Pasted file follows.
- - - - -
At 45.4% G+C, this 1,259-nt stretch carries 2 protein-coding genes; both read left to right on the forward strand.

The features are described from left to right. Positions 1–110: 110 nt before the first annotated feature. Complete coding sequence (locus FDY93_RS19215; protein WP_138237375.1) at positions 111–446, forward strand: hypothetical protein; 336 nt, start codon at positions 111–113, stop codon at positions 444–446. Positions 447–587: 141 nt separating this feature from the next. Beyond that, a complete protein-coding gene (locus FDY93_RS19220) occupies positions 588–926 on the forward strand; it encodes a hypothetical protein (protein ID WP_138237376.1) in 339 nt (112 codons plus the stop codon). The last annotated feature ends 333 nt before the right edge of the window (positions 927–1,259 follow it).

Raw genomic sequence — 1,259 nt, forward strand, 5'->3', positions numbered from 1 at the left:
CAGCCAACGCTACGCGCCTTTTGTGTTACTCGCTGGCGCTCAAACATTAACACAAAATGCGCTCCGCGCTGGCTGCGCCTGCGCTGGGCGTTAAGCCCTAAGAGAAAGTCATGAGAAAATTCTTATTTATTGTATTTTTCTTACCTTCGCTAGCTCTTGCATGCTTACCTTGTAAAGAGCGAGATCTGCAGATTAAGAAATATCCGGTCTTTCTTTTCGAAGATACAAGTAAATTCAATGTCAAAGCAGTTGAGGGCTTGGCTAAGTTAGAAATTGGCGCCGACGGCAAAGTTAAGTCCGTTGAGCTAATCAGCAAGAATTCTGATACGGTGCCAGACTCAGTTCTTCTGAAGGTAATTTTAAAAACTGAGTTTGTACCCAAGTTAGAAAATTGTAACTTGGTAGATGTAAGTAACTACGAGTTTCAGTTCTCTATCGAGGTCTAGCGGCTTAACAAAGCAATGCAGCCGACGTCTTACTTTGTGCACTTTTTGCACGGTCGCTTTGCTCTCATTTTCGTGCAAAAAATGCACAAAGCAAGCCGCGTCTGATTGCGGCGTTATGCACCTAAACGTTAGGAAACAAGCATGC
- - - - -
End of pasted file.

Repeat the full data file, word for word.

At 45.4% G+C, this 1,259-nt stretch carries 2 protein-coding genes; both read left to right on the forward strand.

The features are described from left to right. Positions 1–110: 110 nt before the first annotated feature. Complete coding sequence (locus FDY93_RS19215; protein WP_138237375.1) at positions 111–446, forward strand: hypothetical protein; 336 nt, start codon at positions 111–113, stop codon at positions 444–446. Positions 447–587: 141 nt separating this feature from the next. Beyond that, a complete protein-coding gene (locus FDY93_RS19220) occupies positions 588–926 on the forward strand; it encodes a hypothetical protein (protein ID WP_138237376.1) in 339 nt (112 codons plus the stop codon). The last annotated feature ends 333 nt before the right edge of the window (positions 927–1,259 follow it).

Raw genomic sequence — 1,259 nt, forward strand, 5'->3', positions numbered from 1 at the left:
CAGCCAACGCTACGCGCCTTTTGTGTTACTCGCTGGCGCTCAAACATTAACACAAAATGCGCTCCGCGCTGGCTGCGCCTGCGCTGGGCGTTAAGCCCTAAGAGAAAGTCATGAGAAAATTCTTATTTATTGTATTTTTCTTACCTTCGCTAGCTCTTGCATGCTTACCTTGTAAAGAGCGAGATCTGCAGATTAAGAAATATCCGGTCTTTCTTTTCGAAGATACAAGTAAATTCAATGTCAAAGCAGTTGAGGGCTTGGCTAAGTTAGAAATTGGCGCCGACGGCAAAGTTAAGTCCGTTGAGCTAATCAGCAAGAATTCTGATACGGTGCCAGACTCAGTTCTTCTGAAGGTAATTTTAAAAACTGAGTTTGTACCCAAGTTAGAAAATTGTAACTTGGTAGATGTAAGTAACTACGAGTTTCAGTTCTCTATCGAGGTCTAGCGGCTTAACAAAGCAATGCAGCCGACGTCTTACTTTGTGCACTTTTTGCACGGTCGCTTTGCTCTCATTTTCGTGCAAAAAATGCACAAAGCAAGCCGCGTCTGATTGCGGCGTTATGCACCTAAACGTTAGGAAACAAGCATGC